I spent an hour or so on Saturday morning reading the first pages of what will undoubtedly become a best seller in the weeks to come. “ORR -- My Story” is an autobiography written by the greatest hockey player who has ever lived – Bobby Orr – but since I know next to nothing about the sport, I am reading the book because I believe the kind and gentle Orr is my all-time favorite professional athlete out of many hundreds I have met in my life.
I was with “Number Four Bobby Orr” – as he was once called by every kid in New England -- for three days once long ago when he and I were paired together during the old Red Food Stores’ big cancer–awareness promotion and we hit it off instantly. The Nabisco Company had arranged for him to come to Chattanooga and everywhere we would go all these hockey lovers would show up and just stare. That’s how big a legend the former Boston Bruin will forever be.
Bobby Clarke, another hockey great, once said that Orr was so good that there should be a league higher than the NHL for him and Serge Savard added, “There are stars and superstars and then there is Bobby Orr.”
But the part that intrigued me about Bobby is that he is the nicest, most genuine and unassuming “famous person” I have ever met. The story is told that once in Boston a prominent doctor got Orr to pay a visit to a sick patient and, as the hockey great was leaving, a mob of reporters and photographers suddenly showed up. Orr was incensed – his always a very private life – and the doctor felt terrible until he learned the patient’s wife had alerted the press.
So if everybody knows that Bobby has carefully guarded his story for the last 65 years, how does he suddenly write what he has vowed to never tell all these years? “I only committed to write this book when I realized I had something worth sharing. Not because I scored a famous goal, or because I won this or that trophy, or because I hold this or that record,” he wrote in the book’s first pages. “Parents have things worth sharing, as do coaches and other mentors. I am a parent, and a grandparent, and it is in that spirit that I think I have a story worth recording and lessons worth passing along.”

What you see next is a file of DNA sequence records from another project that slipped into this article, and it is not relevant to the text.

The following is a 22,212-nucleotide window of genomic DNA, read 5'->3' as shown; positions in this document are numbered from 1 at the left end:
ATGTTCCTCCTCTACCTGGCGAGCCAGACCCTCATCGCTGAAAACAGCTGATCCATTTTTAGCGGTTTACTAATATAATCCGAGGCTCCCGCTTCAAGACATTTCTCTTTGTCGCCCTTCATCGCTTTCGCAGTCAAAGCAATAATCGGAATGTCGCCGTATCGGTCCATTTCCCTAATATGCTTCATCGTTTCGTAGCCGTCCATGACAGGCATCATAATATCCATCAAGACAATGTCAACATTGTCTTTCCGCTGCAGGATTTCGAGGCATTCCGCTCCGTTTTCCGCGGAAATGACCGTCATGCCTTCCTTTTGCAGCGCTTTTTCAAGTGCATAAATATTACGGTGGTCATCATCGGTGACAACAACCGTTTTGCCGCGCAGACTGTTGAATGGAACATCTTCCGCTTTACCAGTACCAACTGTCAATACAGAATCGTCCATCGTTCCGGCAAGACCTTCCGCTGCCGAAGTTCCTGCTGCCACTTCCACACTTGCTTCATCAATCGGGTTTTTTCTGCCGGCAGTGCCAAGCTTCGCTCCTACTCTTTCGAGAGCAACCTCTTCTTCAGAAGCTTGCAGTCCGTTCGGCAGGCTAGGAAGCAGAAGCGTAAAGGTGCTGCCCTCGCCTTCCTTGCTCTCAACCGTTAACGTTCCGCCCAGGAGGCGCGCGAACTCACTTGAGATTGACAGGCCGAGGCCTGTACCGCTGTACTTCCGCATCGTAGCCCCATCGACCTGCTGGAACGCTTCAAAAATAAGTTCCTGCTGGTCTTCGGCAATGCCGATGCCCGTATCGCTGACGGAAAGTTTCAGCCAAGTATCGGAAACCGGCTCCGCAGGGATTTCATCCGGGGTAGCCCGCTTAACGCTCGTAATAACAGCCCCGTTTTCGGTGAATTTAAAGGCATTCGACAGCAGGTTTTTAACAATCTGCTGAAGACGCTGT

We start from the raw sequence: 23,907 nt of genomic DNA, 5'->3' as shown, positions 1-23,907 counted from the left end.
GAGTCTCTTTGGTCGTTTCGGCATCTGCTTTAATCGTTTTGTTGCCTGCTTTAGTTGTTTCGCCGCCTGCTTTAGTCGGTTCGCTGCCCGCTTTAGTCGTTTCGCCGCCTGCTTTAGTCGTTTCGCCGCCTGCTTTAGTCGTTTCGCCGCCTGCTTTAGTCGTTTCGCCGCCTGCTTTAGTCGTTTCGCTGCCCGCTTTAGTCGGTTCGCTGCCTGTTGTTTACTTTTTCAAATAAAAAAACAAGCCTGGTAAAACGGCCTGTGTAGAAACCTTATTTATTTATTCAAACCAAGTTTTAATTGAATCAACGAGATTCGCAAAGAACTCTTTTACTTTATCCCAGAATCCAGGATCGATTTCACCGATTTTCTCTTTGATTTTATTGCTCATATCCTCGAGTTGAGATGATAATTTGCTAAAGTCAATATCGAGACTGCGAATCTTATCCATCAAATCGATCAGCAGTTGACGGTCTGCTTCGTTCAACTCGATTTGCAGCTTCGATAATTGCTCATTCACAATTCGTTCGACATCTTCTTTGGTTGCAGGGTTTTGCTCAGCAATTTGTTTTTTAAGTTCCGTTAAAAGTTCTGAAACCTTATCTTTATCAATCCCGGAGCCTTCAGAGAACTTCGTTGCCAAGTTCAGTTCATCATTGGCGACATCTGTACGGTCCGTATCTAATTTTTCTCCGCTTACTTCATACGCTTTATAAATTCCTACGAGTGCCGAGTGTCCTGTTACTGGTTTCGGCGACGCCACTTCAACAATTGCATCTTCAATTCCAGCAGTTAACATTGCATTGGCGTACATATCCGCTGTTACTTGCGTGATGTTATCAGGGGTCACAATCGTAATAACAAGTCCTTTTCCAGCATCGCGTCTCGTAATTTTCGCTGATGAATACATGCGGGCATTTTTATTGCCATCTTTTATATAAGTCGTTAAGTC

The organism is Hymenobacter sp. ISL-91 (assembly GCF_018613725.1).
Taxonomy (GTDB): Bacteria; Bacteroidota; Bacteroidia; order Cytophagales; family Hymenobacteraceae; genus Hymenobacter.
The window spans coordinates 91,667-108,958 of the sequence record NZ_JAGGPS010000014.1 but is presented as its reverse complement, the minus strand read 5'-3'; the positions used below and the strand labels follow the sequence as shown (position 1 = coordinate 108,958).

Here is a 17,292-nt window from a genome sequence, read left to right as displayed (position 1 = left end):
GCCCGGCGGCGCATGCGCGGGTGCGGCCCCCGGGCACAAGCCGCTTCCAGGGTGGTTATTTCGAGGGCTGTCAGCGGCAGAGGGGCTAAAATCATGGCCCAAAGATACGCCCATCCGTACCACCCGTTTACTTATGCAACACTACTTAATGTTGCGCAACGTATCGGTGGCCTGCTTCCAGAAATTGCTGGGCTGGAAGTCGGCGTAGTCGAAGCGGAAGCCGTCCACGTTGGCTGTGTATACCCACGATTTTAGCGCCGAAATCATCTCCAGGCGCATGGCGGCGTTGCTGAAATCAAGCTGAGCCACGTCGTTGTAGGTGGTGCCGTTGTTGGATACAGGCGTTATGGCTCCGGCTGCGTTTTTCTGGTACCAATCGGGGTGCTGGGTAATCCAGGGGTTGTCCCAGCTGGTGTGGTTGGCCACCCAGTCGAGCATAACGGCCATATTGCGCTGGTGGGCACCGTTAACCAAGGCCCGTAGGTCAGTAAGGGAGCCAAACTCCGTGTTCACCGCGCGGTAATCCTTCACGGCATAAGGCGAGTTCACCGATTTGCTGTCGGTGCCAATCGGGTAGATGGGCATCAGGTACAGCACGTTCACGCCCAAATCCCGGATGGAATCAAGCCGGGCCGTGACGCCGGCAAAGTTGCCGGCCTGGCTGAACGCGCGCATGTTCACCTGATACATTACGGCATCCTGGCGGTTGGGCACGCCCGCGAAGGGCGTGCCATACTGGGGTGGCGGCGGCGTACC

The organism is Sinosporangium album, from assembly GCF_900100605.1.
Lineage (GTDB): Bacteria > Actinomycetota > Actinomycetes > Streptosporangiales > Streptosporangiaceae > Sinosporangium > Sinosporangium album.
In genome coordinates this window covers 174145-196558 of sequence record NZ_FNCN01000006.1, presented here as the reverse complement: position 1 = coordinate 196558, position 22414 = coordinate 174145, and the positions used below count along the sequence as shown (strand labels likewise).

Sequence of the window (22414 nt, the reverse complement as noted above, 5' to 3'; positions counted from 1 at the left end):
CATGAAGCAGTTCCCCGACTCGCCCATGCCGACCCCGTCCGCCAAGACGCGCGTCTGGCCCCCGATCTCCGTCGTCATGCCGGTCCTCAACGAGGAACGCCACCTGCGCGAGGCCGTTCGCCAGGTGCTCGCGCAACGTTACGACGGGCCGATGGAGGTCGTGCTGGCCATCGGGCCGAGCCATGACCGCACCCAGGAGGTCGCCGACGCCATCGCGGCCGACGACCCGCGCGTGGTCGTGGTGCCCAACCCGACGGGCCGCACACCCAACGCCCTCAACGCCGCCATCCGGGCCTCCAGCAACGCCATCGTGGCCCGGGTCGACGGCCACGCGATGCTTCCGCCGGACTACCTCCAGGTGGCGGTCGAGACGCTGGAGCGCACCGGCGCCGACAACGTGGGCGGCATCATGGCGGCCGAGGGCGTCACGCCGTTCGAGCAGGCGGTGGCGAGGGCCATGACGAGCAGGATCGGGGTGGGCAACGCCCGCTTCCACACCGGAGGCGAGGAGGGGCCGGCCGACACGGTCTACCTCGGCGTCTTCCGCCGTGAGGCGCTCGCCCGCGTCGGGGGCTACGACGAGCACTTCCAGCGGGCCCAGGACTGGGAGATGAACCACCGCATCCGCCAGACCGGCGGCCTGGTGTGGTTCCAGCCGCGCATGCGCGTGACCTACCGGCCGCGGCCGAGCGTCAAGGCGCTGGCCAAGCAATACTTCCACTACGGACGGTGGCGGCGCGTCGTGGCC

Bobby grew up in a small town in Canada called Parry Sound, where his dad worked at a munitions factory. Located several hours drive north of Toronto, Parry Sound had about 5,000 residents until the summers would bring 10 times that in vacationers and tourists to the shores of Georgian Bay. And in the book, he credits much of his life with what he learned playing sports with his friends.
“Parents today might be surprised to discover what kids can do if they are left to their own devices. We certainly learned to figure things out for ourselves. We had to take the initiative, because the odds were that no parent would be available to shovel (the snow) off the bay or rink or stretch of road … we had to do the work to make it happen.
“It doesn’t take too long to figure if you play by the rules, not much trouble will happen … There were no coaches to tell us what to do, no parents to tell us how to behave, no referees to tell us what was fair. We figured it out. That’s freedom. But it is also was responsibility – we had to figure things out or there wouldn’t have been those day-long games we all loved so much.
“Today, far too often I see baseball gloves and hockey sticks being replaced in no small measure by satellite TV and video games … I am not trying to tell anyone not to watch TV … but kids who don’t have the chance to organize themselves and solve their own problems and feel the exhilaration of sport for its own sake, are missing out on something irreplaceable.
“We never waited on an adult to organize our social time or sports experiences. We took that upon ourselves,” wrote Orr of his childhood. “We were the ones who decided what game to play, where to play it, when to assemble and who would be on which teams.
“Without some form of sports, kids lose something. Being part of a team, official or otherwise, shouldn’t just be for elite players. These types of experiences should be enjoyed by every child.”
Bobby also revealed that during all the years he played, he rarely read about himself. “I never saw the point,” he said in his book. “Whether a writer was praising me or burying me never really mattered, since I was generally first in line to criticize myself. There wasn’t a whole lot a writer could say about my game that came as news to me.”
Of course, I have barely put a dent in the book, the best of it is 290 pages still unread, but I can assure you it is a gem. And that comes from someone who doesn’t know anything about hockey but who really likes Bobby Orr. He is one of the best people I have ever met.